On the other hand, in Myanmar, despite a majority of observers placing little to no confidence in the GSI, China is making political, military and economic inroads. Since the takeover of the junta, the development of the China-Myanmar Economic Corridor has only accelerated, while new satellite imagery is showing China building a surveillance military base on Great Coco Islands in Myanmar. This also impacts India because the Great Coco Islands lie just 55 km north of the Andaman and Nicobar Islands, and their militarisation by China poses a strategic threat to India’s national security.

Why is the Philippines’ tilt to the U.S. worrisome for China?

China continues to face competition from the U.S. in its bid to establish a sphere of influence over Southeast Asia. The increasing proximity of the U.S. with the Philippines, with whom China shares a disputed maritime border in the Luzon Strait in the South China Sea, is worrisome for China. What has perhaps recently irked China the most is the Philippines’ decision to provide the U.S. with access to four military bases in addition to the five bases the U.S. already had access to, under the 2014 Enhanced Defence Cooperation Agreement between the two sides.

China has accordingly structured the message around its exercises with Cambodia, Singapore, and Laos as a warning to the Philippines, with a Chinese military commentator Fu Qinghao saying that these exercises “make a model for other countries in the region, including the Philippines, which has been leaning toward the U.S.”

To add fuel to the fire, Philippine President Ferdinand Marcos Jr. said that “tensions across the Taiwan Straits seem to be continuing to increase, and so these EDCA sites will also prove to be useful for us should that terrible occurrence come about”.

Of course, in tandem with other leaders hedging in the ASEAN, Marcos has since clarified that Washington “cannot use bases in his country for ‘offensive action’ against China in the event of a conflict over Taiwan.” This does not, however, change the fact that the bases are advantageous for the U.S. during an offensive against China, as they help fulfil purposes such as refuel and resupply for warships, intelligence, reconnaissance and surveillance (ISR), and blocking Chinese trade through critical chokepoints in the South China Sea.

To defend its claims and interests in the region, China is likely to pursue both aggressive military posturing and diplomacy in Southeast Asia. In early May, for example, Chinese surveillance vessel Xiang Yang Hong 10, accompanied by a contingent of eight other maritime vessels, attempted to intimidate the navies of India and ASEAN countries engaged in the first edition of a multilateral naval drill in the South China Sea. Satellite intelligence also shows China preparing a new naval base in the Ream region of Cambodia.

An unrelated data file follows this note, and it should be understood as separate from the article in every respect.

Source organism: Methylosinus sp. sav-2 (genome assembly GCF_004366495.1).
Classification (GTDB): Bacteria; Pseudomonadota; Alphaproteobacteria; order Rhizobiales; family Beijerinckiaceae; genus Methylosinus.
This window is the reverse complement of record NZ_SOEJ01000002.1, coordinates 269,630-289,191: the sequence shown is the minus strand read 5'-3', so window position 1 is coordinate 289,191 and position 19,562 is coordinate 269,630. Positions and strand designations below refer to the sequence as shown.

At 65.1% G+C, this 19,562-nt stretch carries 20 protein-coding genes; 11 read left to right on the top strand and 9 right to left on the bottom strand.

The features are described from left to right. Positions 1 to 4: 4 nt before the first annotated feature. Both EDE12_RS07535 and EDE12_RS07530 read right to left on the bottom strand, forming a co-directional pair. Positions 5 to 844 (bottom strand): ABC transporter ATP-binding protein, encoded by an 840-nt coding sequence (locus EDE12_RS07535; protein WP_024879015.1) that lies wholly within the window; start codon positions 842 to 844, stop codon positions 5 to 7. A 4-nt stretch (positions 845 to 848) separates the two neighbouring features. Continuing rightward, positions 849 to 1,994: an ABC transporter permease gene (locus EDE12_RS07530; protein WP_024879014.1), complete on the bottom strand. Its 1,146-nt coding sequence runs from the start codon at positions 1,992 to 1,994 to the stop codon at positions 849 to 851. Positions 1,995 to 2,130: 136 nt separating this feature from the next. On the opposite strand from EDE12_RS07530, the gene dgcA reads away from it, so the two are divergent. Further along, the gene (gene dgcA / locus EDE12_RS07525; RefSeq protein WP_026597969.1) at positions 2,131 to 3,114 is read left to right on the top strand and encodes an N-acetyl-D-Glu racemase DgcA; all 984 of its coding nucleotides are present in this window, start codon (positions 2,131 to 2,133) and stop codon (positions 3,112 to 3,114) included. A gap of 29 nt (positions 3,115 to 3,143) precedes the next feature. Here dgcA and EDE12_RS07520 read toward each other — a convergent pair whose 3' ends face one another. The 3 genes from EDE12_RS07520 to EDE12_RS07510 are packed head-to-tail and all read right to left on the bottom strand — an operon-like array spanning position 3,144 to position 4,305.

However, despite China’s military and economic inroads in the region, it needs to prove to ASEAN countries sitting on the fence that it has the capability to exercise restraint and act in accordance with the provisions of a Code of Conduct in the South China Sea (which is yet to come into force).

This is also essential for it to win the ASEAN’s confidence for the GSI, which will otherwise, and for good reason, continue to cautiously hedge and balance between American and Chinese influence operations in the region.

(Anushka Saxena is a research analyst with Takshashila Institution’s Indo-Pacific Studies Programme)

THE GIST
Due to its intensifying geopolitical competition with the U.S. and its own security interests in the region, China is expanding its military outreach to Southeast Asian countries.
China continues to face competition from the U.S. in its bid to establish a sphere of influence over Southeast Asia. The increasing proximity of the U.S. with the Philippines, with whom China shares a disputed maritime border in the Luzon Strait in the South China Sea, is worrisome for China.
China has structured the message around its exercises with Cambodia, Singapore, and Laos as a warning to the Philippines, with a Chinese military commentator Fu Qinghao saying that these exercises “make a model for other countries in the region, including the Philippines, which has been leaning toward the U.S.”
0 / 0
Sign in to unlock member-only benefits!
  • Access 10 free stories every month
  • Save stories to read later
  • Access to comment on every story
  • Sign-up/manage your newsletter subscriptions with a single click
  • Get notified by email for early access to discounts & offers on our products
Sign in

Comments

Comments have to be in English, and in full sentences. They cannot be abusive or personal. Please abide by our community guidelines for posting your comments.

We have migrated to a new commenting platform. If you are already a registered user of The Hindu and logged in, you may continue to engage with our articles. If you do not have an account please register and login to post comments. Users can access their older comments by logging into their accounts on Vuukle.